Surgical residents training in New Mexico need to limit their duty hours based on regulations handed down by the American Council of Graduate Medical Education. Although educators designed these caps on working hours to reduce fatigue and medical errors, one 2012 study found that complications actually increased.
Regulators chose to limit duty hours to 80 hours within seven days during a physician’s residency when specialty training occurs. Within the neurosurgeon specialty, however, the inflexible hours appear to be causing problems. When examining outcomes for neurosurgery patients, data showed that preventable negative outcomes became more prevalent. Shift changes among physicians required by regulations disrupted care during the critical 24 hours after a surgery. Handing off patient care to another physician introduces opportunities for miscommunication about a patient.
Neurosurgical training in particular requires long hours. Some surgeries can take eight hours or more. Inflexible work hours restrict training opportunities for neurosurgeons during their residency. Ethical dilemmas about providing care or going home as regulations require can also confront surgeons during their training.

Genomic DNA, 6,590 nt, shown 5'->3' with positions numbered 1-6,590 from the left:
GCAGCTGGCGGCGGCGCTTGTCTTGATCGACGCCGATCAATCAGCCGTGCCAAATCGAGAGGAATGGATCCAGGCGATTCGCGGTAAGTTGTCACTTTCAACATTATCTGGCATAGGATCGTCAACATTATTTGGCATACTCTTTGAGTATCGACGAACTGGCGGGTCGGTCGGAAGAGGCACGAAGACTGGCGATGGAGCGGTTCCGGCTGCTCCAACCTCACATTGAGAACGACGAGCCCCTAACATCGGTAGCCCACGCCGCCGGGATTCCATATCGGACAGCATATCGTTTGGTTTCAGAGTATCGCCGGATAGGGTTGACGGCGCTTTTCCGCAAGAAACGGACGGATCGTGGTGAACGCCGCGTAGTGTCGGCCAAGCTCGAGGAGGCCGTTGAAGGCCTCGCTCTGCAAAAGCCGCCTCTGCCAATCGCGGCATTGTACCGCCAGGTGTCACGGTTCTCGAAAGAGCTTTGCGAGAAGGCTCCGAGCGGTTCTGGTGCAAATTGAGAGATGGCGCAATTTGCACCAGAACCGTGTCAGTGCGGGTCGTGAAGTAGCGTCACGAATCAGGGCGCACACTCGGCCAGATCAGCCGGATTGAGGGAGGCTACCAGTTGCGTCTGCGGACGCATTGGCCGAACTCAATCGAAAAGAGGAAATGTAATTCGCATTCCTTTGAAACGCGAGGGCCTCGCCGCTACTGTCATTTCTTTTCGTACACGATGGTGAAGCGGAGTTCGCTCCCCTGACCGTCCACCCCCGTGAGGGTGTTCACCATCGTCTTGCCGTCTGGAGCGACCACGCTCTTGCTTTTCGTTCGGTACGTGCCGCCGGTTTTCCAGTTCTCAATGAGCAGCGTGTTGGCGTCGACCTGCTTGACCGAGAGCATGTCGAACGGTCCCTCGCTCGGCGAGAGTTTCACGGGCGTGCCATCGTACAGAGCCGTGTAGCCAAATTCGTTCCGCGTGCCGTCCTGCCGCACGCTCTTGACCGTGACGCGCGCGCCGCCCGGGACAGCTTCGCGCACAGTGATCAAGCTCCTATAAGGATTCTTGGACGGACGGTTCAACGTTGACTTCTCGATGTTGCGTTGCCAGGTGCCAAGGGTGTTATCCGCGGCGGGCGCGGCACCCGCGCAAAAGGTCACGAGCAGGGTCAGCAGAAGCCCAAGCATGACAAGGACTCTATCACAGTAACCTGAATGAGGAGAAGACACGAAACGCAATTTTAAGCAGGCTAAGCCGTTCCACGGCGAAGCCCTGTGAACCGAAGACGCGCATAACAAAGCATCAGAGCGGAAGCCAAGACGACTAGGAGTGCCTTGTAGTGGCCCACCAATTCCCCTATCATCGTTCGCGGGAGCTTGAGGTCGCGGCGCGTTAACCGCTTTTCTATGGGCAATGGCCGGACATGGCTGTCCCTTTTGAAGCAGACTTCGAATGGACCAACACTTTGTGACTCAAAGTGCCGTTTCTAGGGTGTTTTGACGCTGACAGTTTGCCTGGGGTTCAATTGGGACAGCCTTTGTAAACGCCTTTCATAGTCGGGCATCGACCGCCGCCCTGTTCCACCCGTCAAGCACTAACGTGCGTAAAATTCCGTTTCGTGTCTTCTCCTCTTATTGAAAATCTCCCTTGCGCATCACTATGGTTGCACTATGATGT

If a physician fails to meet standards of care, then liability for medical errors could emerge. A person who experiences a worsened condition, delayed diagnosis or permanent disability because of a physician error might be able to collect damages through a medical malpractice lawsuit. An attorney who focuses on medical malpractice may be able to ask for testimony from an outside medical expert to build the case. An lawyer might also review the terms of an out-of-court settlement that a physician, health care company or insurance company offered the victim.